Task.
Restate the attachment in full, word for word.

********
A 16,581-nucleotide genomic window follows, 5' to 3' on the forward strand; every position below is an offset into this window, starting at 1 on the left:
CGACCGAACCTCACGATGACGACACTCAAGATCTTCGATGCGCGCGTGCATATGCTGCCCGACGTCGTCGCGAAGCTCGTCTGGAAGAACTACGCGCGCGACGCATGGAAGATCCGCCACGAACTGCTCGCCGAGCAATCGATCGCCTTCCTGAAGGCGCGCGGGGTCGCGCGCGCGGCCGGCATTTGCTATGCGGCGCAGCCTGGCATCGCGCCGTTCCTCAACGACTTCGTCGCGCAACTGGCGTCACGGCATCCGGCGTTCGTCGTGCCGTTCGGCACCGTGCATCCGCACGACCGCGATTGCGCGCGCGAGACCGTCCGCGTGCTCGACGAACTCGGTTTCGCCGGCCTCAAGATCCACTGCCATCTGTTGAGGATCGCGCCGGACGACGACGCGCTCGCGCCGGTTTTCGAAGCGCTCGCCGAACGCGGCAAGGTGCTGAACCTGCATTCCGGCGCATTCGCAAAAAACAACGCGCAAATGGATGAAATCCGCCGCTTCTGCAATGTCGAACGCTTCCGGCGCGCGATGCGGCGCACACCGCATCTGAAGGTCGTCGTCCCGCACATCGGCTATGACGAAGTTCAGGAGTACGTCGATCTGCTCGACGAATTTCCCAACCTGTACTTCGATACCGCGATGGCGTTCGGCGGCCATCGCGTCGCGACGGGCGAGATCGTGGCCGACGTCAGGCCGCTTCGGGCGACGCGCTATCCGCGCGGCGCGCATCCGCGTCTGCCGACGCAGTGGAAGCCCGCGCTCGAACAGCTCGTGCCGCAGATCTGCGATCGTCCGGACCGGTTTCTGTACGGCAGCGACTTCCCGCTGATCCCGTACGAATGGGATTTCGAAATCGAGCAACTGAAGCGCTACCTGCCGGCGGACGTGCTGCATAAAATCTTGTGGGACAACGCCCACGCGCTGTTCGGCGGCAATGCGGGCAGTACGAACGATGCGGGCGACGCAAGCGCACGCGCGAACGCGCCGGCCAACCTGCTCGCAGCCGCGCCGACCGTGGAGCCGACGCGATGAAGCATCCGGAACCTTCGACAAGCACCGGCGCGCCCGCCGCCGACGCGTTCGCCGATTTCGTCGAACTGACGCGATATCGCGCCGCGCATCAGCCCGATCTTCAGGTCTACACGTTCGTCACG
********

A 16,581-nucleotide genomic window follows, 5' to 3' on the forward strand; every position below is an offset into this window, starting at 1 on the left:
CGACCGAACCTCACGATGACGACACTCAAGATCTTCGATGCGCGCGTGCATATGCTGCCCGACGTCGTCGCGAAGCTCGTCTGGAAGAACTACGCGCGCGACGCATGGAAGATCCGCCACGAACTGCTCGCCGAGCAATCGATCGCCTTCCTGAAGGCGCGCGGGGTCGCGCGCGCGGCCGGCATTTGCTATGCGGCGCAGCCTGGCATCGCGCCGTTCCTCAACGACTTCGTCGCGCAACTGGCGTCACGGCATCCGGCGTTCGTCGTGCCGTTCGGCACCGTGCATCCGCACGACCGCGATTGCGCGCGCGAGACCGTCCGCGTGCTCGACGAACTCGGTTTCGCCGGCCTCAAGATCCACTGCCATCTGTTGAGGATCGCGCCGGACGACGACGCGCTCGCGCCGGTTTTCGAAGCGCTCGCCGAACGCGGCAAGGTGCTGAACCTGCATTCCGGCGCATTCGCAAAAAACAACGCGCAAATGGATGAAATCCGCCGCTTCTGCAATGTCGAACGCTTCCGGCGCGCGATGCGGCGCACACCGCATCTGAAGGTCGTCGTCCCGCACATCGGCTATGACGAAGTTCAGGAGTACGTCGATCTGCTCGACGAATTTCCCAACCTGTACTTCGATACCGCGATGGCGTTCGGCGGCCATCGCGTCGCGACGGGCGAGATCGTGGCCGACGTCAGGCCGCTTCGGGCGACGCGCTATCCGCGCGGCGCGCATCCGCGTCTGCCGACGCAGTGGAAGCCCGCGCTCGAACAGCTCGTGCCGCAGATCTGCGATCGTCCGGACCGGTTTCTGTACGGCAGCGACTTCCCGCTGATCCCGTACGAATGGGATTTCGAAATCGAGCAACTGAAGCGCTACCTGCCGGCGGACGTGCTGCATAAAATCTTGTGGGACAACGCCCACGCGCTGTTCGGCGGCAATGCGGGCAGTACGAACGATGCGGGCGACGCAAGCGCACGCGCGAACGCGCCGGCCAACCTGCTCGCAGCCGCGCCGACCGTGGAGCCGACGCGATGAAGCATCCGGAACCTTCGACAAGCACCGGCGCGCCCGCCGCCGACGCGTTCGCCGATTTCGTCGAACTGACGCGATATCGCGCCGCGCATCAGCCCGATCTTCAGGTCTACACGTTCGTCACG